Fargesia nitida blossomsam 02.04.2006 18:04:37 von P HO
I've got about 15 species of bamboo in New Mexico (yes- they hate it here).
Over 30 years of having bamboo, none have ever blossomed-of course! I've
seen large stands of dying bamboo in blossom in Thailand and China and some
blossoming bamboo near Machu Piccu, Peru, but never had any of mine bloom.
Yesterday I found flower bracts on my 15 year old Fargesia nitida. So can
anyone tell me what to expect? Is the whole plant going to die. Is it
likely to set seed if it is the sole plant in Albuquerque? Should I do
anything active in the way of pollination if I want seeds?
Re: Fargesia nitida blossomsam 03.04.2006 17:51:11 von HumanJHawkins
I would not expect it to die in only one year. But it is probably on
its way out. Sometimes bamboo will flower for several years in a row.
(I think F. nitida puts out seeds pretty well, but sometimes bamboo
will flower but not actually produce seeds.)
Sometime in September or October (perhaps a little later in New
Mexico), the seeds should be ready. Be sure not to collect them too
early (i.e. clip branches before they are fully ripe). But you also
might have to worry about birds eating them. I am not sure.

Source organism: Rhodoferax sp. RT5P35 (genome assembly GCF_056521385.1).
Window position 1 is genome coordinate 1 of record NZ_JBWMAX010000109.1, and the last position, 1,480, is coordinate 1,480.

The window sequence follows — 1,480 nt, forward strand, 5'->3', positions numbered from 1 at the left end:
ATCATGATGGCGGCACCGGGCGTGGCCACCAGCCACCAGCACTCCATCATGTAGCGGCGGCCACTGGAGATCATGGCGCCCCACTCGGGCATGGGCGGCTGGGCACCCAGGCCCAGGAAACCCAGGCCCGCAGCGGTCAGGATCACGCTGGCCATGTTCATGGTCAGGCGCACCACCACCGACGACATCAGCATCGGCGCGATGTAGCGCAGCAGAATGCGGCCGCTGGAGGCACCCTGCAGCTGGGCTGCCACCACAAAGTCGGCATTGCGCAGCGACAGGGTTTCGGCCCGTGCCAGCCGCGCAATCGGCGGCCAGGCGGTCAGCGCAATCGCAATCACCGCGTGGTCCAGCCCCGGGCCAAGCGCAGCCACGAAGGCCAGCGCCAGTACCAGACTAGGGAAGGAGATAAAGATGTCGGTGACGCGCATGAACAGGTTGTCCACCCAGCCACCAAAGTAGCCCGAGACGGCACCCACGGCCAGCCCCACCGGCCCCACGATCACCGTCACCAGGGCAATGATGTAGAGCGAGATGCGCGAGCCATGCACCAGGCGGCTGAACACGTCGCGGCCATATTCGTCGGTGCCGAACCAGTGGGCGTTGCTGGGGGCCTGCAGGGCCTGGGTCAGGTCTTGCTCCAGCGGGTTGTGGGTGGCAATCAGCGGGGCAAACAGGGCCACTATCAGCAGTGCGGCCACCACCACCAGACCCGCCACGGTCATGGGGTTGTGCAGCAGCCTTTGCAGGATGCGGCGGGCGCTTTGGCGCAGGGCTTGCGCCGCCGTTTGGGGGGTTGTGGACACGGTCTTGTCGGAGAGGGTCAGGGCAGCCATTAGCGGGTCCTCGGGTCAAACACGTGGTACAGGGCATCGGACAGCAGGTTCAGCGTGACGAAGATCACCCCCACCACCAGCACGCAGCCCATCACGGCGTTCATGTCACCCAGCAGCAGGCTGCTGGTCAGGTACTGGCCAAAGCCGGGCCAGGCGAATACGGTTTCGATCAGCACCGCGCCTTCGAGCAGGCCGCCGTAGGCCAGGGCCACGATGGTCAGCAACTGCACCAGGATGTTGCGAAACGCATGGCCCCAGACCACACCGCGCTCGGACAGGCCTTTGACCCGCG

Anyway, F. nitida flowered around here in 2002. Yours could be a
(literally) late bloomer, or it could be from a different original
propagation. I don't know a lot about flowering bamboo, but one thing I
am sure of is that I really want some F. nitida seeds! I wasn't into
bamboo yet when they flowered around here.
If you would be willing to put me on a list, I would love to buy some
seeds from you if they develop.
Re: Fargesia nitida blossomsam 03.04.2006 17:53:51 von HumanJHawkins
One more thing I found... good advice:
Re: Fargesia nitida seeds
<Weekend Gardener wrote:>
I have never had the privilege of collecting bamboo seeds, but just in
case I do, I had looked it up a year ago. You can harvest the seed
individually by hand. But it seems the best way to know that it is ripe
is to allow it to fall to the ground, as they only fall when they are
ripe. In order to not leave things to chance, it is recommended that a
piece of cloth or a tarpaulin be placed on the ground, and the seed
bearing culm be shaken. The best germination rate is when the seeds are